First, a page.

Israel election special: Netanyahu appeals to Arab-Israeli voters in a bid to cling to power

By Ömer Erkut Bulut
Europe/MENA Analyst

Israel is holding a general election for the fourth time in two years. The elections will be a referendum for the current prime minister Benjamin Netanyahu’s leadership. Although Benjamin Netanyahu could find a way of both retaining his post and avoiding a trial of corruption amidst the last two turbulent years in his career, he is arguably facing his most difficult election yet. In order to retain the premiership, Netanyahu and his opponents are considering every possibility to form a government, and nothing is off the table, including “the first Arab-Israeli minister” in the cabinet.

Israel’s election system

Israel is governed by the parliamentary system of government. Under Israel’s parliamentary elections system, the whole country is a single constituency (Bradley, Keith and Ewing 2018, 171). In order to be represented in Israeli parliament (The Knesset), a political party needs to pass the 3.25% national vote threshold. With the low threshold combined with the single nationwide party-list system, no single party has ever won a majority in the 120-seat Knesset. Therefore, Israel has only ever been led by coalition governments.

A political survivor

The most significant candidate for the head of government is the current prime minister Benjamin Netanyahu. The elections are seen as yet another referendum for his leadership.

Netanyahu first served as the prime minister during 1996-1999 between two Labour prime ministers. Since 2009, he has again served as prime minister and the chairman of the Likud Party without interruption, earning him also the nickname of “King Bibi” by some of his supporters as the longest-serving prime minister of Israel, slightly surpassing the country’s first prime minister David Ben Gurion. On the other hand, Netanyahu is facing trial for the criminal charges of fraud and corruption since December 2019. Therefore, staying in power has become not only a matter of political survival for Bibi, but also the key aspect which might determine his freedom. So far, Bibi could stall the proceedings at the court thanks to the pretext of coronavirus and the agreement with his current partner Benny Gantz, the defence minister and the alternate prime minister. Therefore, it is not difficult to predict that Bibi’s biggest goal is to retain premiership in order to maintain his procedural immunity for the proceedings and destroy the case against him in the long period.

Likud and the issue of Israeli settlements

Netanyahu’s Likud Party was established in early 1970s by Menachem Begin in reaction to Israel’s then-dominant Labour Party that all leading political figures of the country belonged to. Being an alienated figure himself from the political arena by Israel’s founding fathers, Begin and his Likud Party appealed to the Mizrahi, Sephardi and ultra-religious Haredi Jews who also felt alienated and as second-class citizens under the Ashkenazi elite. The first Likud-led government, which effectively ended the 30-year-long Labour Party domination, was established in 1977. The West Bank and Gaza had recently come under Israeli control during the 6 Days War in 1967. After the Yom Kippur War in 1973, it was evident that Israel would not be removed by the West Bank and Gaza by military means. Likud came to power under these political settings. The Likud government adopted a tougher stance regarding then-newly Occupied Palestinian Territories and started to encourage and facilitate settlements in the area in order to create “facts on the ground” (Greene 2015, 1015). Today, the encouragement of settlements in the West Bank continues to be a key stance of Likud and Bibi.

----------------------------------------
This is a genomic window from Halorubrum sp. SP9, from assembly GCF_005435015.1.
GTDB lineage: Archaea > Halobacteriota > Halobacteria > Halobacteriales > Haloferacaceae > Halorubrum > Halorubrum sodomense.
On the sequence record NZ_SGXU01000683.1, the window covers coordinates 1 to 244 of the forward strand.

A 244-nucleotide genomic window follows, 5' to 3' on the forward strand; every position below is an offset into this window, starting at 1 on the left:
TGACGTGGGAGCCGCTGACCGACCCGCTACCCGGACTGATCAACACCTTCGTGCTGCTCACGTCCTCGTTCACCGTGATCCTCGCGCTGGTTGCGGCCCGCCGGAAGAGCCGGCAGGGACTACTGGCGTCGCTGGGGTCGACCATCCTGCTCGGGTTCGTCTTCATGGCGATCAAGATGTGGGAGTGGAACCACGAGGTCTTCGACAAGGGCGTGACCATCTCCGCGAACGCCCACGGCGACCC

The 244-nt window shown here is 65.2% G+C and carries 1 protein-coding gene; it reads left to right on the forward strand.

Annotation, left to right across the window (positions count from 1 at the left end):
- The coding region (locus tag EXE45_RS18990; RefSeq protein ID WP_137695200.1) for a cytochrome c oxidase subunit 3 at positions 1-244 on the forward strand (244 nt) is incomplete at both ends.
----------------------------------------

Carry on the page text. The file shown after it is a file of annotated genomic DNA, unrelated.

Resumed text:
Bibi continues to guarantee the current status of settlements in the West Bank. Apart from the strategic and ideological reasons for the Israeli government and especially Netanyahu’s settlements policy, it is important to note that the political support of the estimated 700.000 Israeli residents living in the Occupied Palestinian Territories cannot be disregarded by any Israeli politician. Bibi’s open pledge to annex 1/3 of the West Bank including the prosperous Jordan Valley can also be read together with this fact. Yet, despite not opposing the idea, Bibi’s latest coalition partners were not vocal supporters of the move and he mostly relied on the Trump Administration support for this move which was presented as “Deal of the Century.” The Trump Administration recognised Jerusalem as the capital of Israel and the Golan Heights as Israel’s sovereign territory. But now with Biden in power, it seems the US will take a more cautious stance in supporting Israel unlike Trump’s almost unconditional support for Israel. Not forgetting that Israel paused plans of annexation with the latest rapprochement with the Gulf states.

Covid-19 and the Abraham Accords

Netanyahu has two more important “success” in his latest term to offer to the Israeli electorate: Israel’s successful vaccination efforts against Covid-19 and the establishment of diplomatic relations with the UAE, Bahrain, Morocco and Sudan, namely the “Abraham Accords”. Israel has by far the highest vaccination rate in the world. At the time of writing, most of Israeli citizens have received the first shots of the Pfizer vaccine and 55% of the population have received their second shot. Although international travel in and out of Israel is still largely restricted, domestic life has returned back to normal in Israel thanks to the high vaccination rate. Bibi underlines this success in his election campaign and advertisements. Likud’s election advertisements show Israelis freely socialising in pubs and clubs without the fear of infection. Many Israelis give credit for the successful vaccination efforts, but his coalition partners and opponents try to remind the Israeli public that the vaccination success is not the result of the personal effort of Netanyahu (Jerusalem Post 2021).

Also, while getting some credit for the vaccination efforts and vigilant lockdown enforcements against the outbreak, Netanyahu also risked harming the support he receives from the ultraorthodox bloc when the government did not tolerate their rejection of restrictions and vaccinations. At one point, ultraorthodox neighbourhoods were completely locked down (Financial Times 2020). Having to respond to one of his main political bases’ open disregard of public health policies, Netanyahu also faced “a big trouble” at the ballot box according to Moshe Klughaft, one of his former campaign strategists (Times of Israel 2021). Therefore, what the vaccination efforts might bring from the secular votes might be neutralised with the reaction of ultraorthodox votes in the elections.